Dissent in the Heartland: The Sixties at Indiana University

By Mary Ann Wynkoop | Go to book overview

Introduction to the New Edition

Since Dissent in the Heartland was first published in 2002, America has changed in ways that few of the activists at Indiana University (IU) in the 1960s could have imagined. Many of the causes they fought for and the policies they struggled to make possible have become more or less real. Others remain on the horizon for future generations to grapple with. The war in Vietnam did end, only to be followed by a series of conflicts never named as wars. The civil rights movement achieved its most dramatic goal when Americans elected the first African American president, but segregated schools and communities remain very much a part of our landscape. Presently, the women’s movement can claim one of its own as the Democratic nominee for the highest office, yet women continue to earn less than their male counterparts and dominate the poorest populations along with their children. Roe v. Wade (1973) made abortion legal, but continuing conservative attacks have left large numbers of women without accessible providers. Marriage equality for same-sex and transgendered citizens is legal at the same time that homophobia rears its ugly head in acts of violence and hatred.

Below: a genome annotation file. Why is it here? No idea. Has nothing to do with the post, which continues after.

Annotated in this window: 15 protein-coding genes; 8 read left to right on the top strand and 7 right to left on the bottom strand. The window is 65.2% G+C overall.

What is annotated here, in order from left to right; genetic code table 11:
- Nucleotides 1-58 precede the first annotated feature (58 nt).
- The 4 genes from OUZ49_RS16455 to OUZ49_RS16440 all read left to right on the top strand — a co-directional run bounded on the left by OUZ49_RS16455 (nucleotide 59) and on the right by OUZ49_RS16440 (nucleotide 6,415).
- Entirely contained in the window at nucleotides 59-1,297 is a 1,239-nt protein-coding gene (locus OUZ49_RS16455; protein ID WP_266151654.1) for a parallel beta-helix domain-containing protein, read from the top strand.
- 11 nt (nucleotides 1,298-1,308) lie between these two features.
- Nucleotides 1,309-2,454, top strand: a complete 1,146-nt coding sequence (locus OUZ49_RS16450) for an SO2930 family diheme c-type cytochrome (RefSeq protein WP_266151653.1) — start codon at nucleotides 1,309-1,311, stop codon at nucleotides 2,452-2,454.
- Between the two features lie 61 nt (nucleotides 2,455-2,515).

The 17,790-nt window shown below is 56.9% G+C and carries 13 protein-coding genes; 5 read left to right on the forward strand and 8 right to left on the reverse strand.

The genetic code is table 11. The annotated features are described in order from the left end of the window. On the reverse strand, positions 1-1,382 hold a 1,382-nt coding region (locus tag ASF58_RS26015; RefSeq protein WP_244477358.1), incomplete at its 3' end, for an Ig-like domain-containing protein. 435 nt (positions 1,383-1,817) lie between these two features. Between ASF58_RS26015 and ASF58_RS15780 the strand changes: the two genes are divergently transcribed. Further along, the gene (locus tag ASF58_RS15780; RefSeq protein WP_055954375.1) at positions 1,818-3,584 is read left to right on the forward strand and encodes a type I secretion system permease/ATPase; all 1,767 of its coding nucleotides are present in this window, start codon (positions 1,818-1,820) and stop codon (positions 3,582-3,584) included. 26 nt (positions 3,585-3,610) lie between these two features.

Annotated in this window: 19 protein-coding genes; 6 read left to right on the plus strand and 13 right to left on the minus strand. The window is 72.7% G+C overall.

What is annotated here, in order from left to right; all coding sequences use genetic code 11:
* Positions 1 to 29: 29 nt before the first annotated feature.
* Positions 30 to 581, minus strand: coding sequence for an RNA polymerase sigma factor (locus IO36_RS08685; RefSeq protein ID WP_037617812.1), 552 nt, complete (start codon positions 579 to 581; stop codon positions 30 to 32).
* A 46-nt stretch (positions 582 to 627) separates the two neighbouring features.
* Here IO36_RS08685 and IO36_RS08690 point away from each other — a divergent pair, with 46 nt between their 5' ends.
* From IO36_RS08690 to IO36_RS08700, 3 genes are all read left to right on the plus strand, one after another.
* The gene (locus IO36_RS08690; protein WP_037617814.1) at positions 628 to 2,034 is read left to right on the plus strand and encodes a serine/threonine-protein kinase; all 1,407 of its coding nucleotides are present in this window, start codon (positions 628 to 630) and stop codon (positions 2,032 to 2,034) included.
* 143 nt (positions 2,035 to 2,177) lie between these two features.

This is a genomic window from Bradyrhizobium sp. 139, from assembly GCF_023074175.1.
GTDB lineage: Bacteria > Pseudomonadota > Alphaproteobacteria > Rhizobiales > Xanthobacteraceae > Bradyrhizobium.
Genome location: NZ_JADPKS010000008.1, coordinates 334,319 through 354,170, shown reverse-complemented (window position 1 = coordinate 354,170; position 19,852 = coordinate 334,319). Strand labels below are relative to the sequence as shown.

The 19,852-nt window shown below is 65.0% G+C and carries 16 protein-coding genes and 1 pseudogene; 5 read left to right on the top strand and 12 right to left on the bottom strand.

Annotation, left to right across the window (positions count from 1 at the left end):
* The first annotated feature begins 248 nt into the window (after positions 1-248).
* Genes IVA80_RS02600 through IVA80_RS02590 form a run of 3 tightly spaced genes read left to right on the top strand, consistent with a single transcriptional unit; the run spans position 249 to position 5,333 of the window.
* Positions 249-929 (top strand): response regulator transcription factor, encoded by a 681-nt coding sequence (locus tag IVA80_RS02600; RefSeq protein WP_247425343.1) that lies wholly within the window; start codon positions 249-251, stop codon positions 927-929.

Since 2002, I spent several years teaching American history and culture, including a course on the 1960s that usually drew a respectable number of students. I was encouraged by the continued interest in a period of history that I had studied and written about, though at the same time I was sometimes troubled by the misconceptions that popular culture had presented to many students about that decade. Like a wet blanket at a beach party, I tried to describe the very dark periods that many Americans lived through while simultaneously injecting the sense of humor and creativity that kept activists sane and productive. Contrary to television shows and films, many

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